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Nonfatal Traumatic Brain Injury–Related Hospitalization in Very Young Children—15 States, 1999

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Abstract

Objective

To document age-related patterns of nonfatal hospitalization associated with traumatic brain injury (TBI) among children younger than 2 years of age, by intent/cause and diagnosis.

Methods

Data describing 2536 nonfatal TBI-related hospitalizations in 15 states for the year 1999 were obtained from the Centers for Disease Control and Prevention Central Nervous System Injury surveillance system for children younger than 2 years of age (0–23 months) at the time of injury.

Main Outcome Measures

Incidence rates (overall, by intent/cause, and by diagnosis) were calculated by combining TBI surveillance data with population data from the US Census Bureau and the National Center for Health Statistics.

Results

Overall rates of nonfatal TBI-related hospitalization peaked at 1 month of age (178.0 cases per 100,000 person-years) followed by a secondary peak at 8 months of age (127.9 cases per 100,000 person-years). Rates for fall-related (unintentional) cases and assault-related cases were significantly higher for infants (0–11 months) than for 1-year-olds (12–23 months), with rates for both types of cases peaking in the earliest months of life. Rates for cases with diagnoses of skull fracture and/or intracranial injury were also significantly higher for the younger group. Assault-related cases frequently coincided with a diagnosis of intracranial injury regardless of age.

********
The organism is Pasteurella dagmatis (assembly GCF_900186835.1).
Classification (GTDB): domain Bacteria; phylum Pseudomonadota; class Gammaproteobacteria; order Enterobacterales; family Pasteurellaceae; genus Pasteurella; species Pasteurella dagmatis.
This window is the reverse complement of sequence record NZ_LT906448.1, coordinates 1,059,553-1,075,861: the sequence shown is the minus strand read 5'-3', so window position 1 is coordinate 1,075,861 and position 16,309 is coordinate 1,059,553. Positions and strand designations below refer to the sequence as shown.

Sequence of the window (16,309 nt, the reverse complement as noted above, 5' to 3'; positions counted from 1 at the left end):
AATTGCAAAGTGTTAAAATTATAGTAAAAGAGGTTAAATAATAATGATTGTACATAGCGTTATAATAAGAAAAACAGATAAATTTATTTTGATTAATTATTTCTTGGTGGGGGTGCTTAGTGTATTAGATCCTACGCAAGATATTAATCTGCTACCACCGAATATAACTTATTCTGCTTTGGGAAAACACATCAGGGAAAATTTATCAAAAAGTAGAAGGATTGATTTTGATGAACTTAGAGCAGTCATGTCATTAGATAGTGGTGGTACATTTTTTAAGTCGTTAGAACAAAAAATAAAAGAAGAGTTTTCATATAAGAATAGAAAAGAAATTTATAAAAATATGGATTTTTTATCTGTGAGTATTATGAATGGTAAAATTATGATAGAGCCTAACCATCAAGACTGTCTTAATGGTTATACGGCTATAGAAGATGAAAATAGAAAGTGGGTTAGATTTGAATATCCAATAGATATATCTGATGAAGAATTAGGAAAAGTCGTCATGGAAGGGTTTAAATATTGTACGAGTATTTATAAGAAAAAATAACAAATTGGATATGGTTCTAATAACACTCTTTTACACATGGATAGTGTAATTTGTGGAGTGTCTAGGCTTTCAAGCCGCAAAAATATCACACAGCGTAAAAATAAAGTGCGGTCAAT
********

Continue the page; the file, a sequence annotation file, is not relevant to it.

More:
Conclusions

Prevention efforts should focus on falls and assaults, which account for the majority of TBI-related hospitalizations in early childhood. Such efforts may also need to emphasize the unusually high risk during the first few months of life.

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